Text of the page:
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Curriculum Tie:


Students will investigate fractions by creating fraction strips.

Main Curriculum Tie:
Mathematics Grade 3

Understand that a unit fraction has a numerator of one and a non-zero denominator.


Additional Resources


  • Eating Fractions, by Bruce McMillan; ISBN 0-590-43771-2
  • Give Me Half, by Stuart J. Murphy; ISBN 0-066-446701-5
  • The Hershey’s Milk Chocolate Bar Fractions Book, by Jerry Pallotta; ISBN 0-439-13519-2
  • Cook-a-doodle-doo!, by Janet Stevens and Susan Stevens Crummel; ISBN 0-15-201924-3


Web Sites

Background For Teachers:
With students, make fraction strips (1-1/2 inch) from 9” x 12” construction paper in red (whole), orange (half), yellow (thirds), green (fourths), blue (sixths), and purple (eighths) for each student using rulers and black crayons.

Intended Learning Outcomes:
1. Demonstrate a positive learning attitude toward mathematics.
2. Become mathematical problem solvers.

Instructional Procedures:

Invitation to Learn
Who can tell me what a fraction is?

A fraction is a part of a whole.

Today we are going to do some investigating with fractions. But before we do, we need to make our own fraction strips.

Instructional Procedures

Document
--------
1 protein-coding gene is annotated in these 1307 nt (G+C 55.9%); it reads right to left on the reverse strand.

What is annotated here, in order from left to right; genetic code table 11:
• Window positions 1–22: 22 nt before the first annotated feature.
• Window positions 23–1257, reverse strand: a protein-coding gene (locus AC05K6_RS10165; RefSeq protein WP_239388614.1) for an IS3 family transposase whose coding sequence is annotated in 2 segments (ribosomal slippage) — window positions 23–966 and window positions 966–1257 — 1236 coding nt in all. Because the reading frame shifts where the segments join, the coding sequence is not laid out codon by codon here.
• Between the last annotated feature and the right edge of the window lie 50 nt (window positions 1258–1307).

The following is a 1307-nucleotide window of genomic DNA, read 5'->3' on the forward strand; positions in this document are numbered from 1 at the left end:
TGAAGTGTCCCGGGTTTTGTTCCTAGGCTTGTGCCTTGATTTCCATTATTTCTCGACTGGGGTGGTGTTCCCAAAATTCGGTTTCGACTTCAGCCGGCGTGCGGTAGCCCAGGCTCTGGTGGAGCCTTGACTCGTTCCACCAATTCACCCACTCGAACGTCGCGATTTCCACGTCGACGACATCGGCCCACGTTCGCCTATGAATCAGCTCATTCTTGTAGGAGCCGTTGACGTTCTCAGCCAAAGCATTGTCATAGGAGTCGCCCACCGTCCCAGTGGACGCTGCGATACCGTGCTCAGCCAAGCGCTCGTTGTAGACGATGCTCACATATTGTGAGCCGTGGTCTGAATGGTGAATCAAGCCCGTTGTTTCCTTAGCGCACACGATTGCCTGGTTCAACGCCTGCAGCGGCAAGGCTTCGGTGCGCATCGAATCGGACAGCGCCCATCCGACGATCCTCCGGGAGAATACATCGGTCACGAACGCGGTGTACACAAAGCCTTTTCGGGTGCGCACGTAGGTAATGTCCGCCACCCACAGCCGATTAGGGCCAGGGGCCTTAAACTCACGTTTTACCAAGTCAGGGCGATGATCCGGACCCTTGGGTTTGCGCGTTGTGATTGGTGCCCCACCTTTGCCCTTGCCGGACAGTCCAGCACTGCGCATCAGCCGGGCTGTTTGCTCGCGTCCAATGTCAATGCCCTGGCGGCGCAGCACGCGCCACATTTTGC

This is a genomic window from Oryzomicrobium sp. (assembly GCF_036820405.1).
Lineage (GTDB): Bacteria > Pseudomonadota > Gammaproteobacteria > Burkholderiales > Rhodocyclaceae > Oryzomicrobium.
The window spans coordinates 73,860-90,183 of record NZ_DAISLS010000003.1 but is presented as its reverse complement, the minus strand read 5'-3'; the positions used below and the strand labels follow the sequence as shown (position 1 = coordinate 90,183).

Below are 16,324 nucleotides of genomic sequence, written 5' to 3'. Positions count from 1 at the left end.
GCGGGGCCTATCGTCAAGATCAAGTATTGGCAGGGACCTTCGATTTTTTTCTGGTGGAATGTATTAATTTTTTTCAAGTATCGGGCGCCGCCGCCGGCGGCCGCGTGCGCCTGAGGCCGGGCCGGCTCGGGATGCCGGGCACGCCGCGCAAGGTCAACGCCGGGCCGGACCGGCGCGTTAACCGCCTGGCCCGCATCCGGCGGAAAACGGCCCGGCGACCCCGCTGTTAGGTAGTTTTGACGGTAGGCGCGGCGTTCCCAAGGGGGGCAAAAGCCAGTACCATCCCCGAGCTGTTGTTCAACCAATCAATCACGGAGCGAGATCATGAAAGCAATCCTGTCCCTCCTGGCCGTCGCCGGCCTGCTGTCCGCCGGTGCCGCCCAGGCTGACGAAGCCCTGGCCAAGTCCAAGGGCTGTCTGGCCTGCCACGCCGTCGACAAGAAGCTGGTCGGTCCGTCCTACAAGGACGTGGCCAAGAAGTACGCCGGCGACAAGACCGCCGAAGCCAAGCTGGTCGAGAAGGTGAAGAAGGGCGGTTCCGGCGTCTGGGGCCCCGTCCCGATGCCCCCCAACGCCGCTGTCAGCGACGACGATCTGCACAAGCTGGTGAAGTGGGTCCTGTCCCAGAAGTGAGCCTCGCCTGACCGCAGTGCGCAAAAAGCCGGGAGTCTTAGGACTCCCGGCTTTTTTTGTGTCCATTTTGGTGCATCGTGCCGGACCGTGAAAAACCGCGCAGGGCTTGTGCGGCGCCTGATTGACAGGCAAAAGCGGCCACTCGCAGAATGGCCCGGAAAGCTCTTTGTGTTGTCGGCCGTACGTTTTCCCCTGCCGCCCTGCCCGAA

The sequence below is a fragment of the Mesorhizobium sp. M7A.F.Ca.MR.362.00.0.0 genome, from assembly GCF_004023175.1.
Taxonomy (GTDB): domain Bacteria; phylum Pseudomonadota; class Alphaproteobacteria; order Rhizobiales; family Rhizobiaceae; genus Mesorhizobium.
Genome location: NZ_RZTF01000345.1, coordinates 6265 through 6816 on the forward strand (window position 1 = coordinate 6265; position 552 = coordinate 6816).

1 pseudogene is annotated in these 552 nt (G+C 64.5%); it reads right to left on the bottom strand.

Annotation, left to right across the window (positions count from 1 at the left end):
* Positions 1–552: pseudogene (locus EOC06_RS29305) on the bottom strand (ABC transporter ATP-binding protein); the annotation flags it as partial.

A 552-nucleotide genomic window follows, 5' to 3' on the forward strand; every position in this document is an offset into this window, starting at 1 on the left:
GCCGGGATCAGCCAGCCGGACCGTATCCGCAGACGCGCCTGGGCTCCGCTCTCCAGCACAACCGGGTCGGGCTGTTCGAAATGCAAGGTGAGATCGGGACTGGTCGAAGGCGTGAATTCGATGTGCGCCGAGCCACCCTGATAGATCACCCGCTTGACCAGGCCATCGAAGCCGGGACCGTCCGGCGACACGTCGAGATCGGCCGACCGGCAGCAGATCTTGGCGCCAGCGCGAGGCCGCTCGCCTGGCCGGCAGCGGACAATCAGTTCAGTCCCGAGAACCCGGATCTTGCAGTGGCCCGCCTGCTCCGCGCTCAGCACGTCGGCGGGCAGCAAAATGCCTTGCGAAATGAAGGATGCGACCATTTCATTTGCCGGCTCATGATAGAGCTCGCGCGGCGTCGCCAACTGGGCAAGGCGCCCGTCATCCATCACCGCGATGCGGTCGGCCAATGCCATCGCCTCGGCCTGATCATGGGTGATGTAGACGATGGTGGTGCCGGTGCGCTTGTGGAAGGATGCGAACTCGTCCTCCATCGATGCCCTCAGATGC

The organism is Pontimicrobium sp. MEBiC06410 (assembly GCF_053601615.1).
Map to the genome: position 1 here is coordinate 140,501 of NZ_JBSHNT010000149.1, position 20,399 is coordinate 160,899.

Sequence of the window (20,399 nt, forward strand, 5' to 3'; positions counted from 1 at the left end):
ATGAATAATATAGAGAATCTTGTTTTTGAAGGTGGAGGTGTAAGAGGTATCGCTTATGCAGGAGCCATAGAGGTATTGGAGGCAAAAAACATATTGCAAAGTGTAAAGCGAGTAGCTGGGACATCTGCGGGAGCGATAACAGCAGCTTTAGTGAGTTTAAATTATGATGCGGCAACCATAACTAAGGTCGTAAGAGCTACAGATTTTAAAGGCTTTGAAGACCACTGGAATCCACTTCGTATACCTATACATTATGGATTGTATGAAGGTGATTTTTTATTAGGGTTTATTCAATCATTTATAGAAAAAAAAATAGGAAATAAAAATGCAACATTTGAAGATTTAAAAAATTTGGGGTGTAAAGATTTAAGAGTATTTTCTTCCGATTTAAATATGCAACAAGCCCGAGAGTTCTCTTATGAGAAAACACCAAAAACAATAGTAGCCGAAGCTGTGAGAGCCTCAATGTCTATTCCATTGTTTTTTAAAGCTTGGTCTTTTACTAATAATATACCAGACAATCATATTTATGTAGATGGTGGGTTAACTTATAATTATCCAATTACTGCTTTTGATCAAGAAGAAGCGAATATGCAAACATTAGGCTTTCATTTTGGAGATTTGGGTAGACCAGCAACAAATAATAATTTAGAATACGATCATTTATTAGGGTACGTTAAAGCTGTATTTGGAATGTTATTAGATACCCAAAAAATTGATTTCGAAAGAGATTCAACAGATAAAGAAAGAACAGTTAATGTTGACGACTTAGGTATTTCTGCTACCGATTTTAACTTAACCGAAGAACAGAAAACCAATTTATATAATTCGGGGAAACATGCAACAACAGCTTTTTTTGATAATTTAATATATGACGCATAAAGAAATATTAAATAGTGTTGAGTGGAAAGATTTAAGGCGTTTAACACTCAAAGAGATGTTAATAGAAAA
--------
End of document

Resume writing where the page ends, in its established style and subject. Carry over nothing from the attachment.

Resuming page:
1. Pass out the 1-1/2” x 12” strip of red construction paper. Have the students write 1 whole on the strip with a black crayon.
  2. Pass out the 1-1/2” x 12” strips of orange construction paper. Measure or fold in half. (Half of 12 inches is what?” Six inches.) With a black crayon write 1/2 on each of the two strips. Cut strip in half.
  3. Pass out the 1-1/2” x 12” strips of yellow. Divide 12 inches into thirds (4”) and mark the strips with a black crayon. Write 1/3 on each piece and cut strip on lines.
  4. Pass out the 1-1/2” x 12” strips of green construction paper. Have the students divide into fourths (3”). Write 1/4 on each piece and cut strips on the lines.
  5. Pass out the 1-1/2” x 12” strips of blue construction paper. Divide into sixths (2”). Write 1/6 on each piece and cut the strip on the lines.
  6. Pass out the 1-1/2” x 12” strips of purple construction paper. Divide into eighths (1-1/2”). Write 1/8 on each piece and cut on the lines to make strips.
  7. Students will use the strips to play Order the Fractions and Fraction War.
  8. After playing the games, discuss how the students knew which fraction was larger, 1/2 or 1/3? They should discover that the larger the denominator, the smaller the piece.

Family Connections
Cook-a-doodle-doo! by Janet Stevens and Susan Stevens Crummel Parents can cook the strawberry shortcake by doubling the recipe and adding fractions.

Assessment Plan:

  • Have students complete My Book About Fractions to assess whether they gained conceptual understanding of fractions.
  • With two dice, have the students roll fractions—red = numerator, green = denominator—and draw pictures to illustrate fraction of a set or whole.

Utah LessonPlans

Created Date :
Oct 07 2004 10:08 AM